Gender Pay and the Calculus of Inequality - CuroComp

Gender Pay and the calculus of inequality

20th November 2015

Recently we were privileged to have Duncan Brown, from the IES, speak at one of our Curo Coffee & Comp events.  The theme was Equal Pay reporting and his talk was entitled : Addressing Unequal Pay : Opening Pandora’s Box. There is no doubt that when the lid is lifted off the jar many evils will fly out, but it is also true that hope will be left. There will be far reaching consequences but will they necessarily be detrimental?

We are collectively one consultation deep and there is potentially only one more that will follow.  After that we will all be expected to start preparing for compliance with gender related pay reporting requirements. There is clearly a timely challenge in obtaining the level of detail required to undertake the task and this is particularly difficult given that the nature and depth of detail has yet to be clarified.

Once the data has been evaluated it may show that there are legitimate and defendable reasons why there are differentials in compensation.  The quantum of the difference is likely to vary by industry, geography and potentially sector. Equally there will also be variations within an organisation by business unit, level of seniority etc.  However, there is clearly a meaningful delta in the headline data on gender compensation inequality that is fundamentally wrong, and it is one I believe this new legislation absolutely needs to address. Companies need to figure out how they promote a ‘transparency and fairness agenda’ in a way that addresses these legacy inequality issues.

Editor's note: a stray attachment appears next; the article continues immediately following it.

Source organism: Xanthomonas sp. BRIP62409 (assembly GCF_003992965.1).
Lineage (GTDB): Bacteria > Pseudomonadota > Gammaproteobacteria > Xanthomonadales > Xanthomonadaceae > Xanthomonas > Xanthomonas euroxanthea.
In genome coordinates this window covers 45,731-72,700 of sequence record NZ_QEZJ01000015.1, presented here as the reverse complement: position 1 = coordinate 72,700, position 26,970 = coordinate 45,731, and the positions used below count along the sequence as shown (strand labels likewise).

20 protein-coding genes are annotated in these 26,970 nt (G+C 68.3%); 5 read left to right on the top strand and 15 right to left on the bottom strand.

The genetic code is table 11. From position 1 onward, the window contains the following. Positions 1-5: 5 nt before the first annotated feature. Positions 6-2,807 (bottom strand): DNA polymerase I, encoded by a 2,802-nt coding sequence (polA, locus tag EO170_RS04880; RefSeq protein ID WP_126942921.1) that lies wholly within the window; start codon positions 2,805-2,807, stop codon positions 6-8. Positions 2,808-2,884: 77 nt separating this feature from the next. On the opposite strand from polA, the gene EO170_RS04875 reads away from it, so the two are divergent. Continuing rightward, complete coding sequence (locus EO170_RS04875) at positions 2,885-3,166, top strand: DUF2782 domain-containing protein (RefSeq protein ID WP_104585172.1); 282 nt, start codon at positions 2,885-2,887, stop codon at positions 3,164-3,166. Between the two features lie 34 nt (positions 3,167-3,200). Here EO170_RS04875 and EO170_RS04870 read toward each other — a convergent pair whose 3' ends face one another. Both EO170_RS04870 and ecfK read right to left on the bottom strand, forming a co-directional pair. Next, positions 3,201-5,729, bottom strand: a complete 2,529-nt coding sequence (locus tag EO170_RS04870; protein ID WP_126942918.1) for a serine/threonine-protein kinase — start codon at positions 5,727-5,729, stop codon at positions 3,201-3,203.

It’s not about naming and shaming.  It’s about companies establishing internal benchmarks on pay inequality and moving forward year on year to address (over time) the quantum of the challenge and establishing a position in the market where they are seen as a ‘fair and equitable’ employer. This will be the first enforceable legislative reporting requirement in compensation that will affect all organisations and is the most talked about issue in the reward community today.

No doubt over time statistics and ratios will evolve. There will also be various market, sector and peer group comparisons that will be made available.  Market data businesses will also create new commercial opportunities to benchmark gender stats within industries. However, seeing your own data and making it meaningful is the first step to progress towards actionable insight which will be powerful.

However you look at it and, while the detail is missing at this stage, the direction of travel is absolutely clear. The legacy issues are big and need to be addressed, and in doing so, this will benefit both employers and employees.


Gerry O’Neill, CEO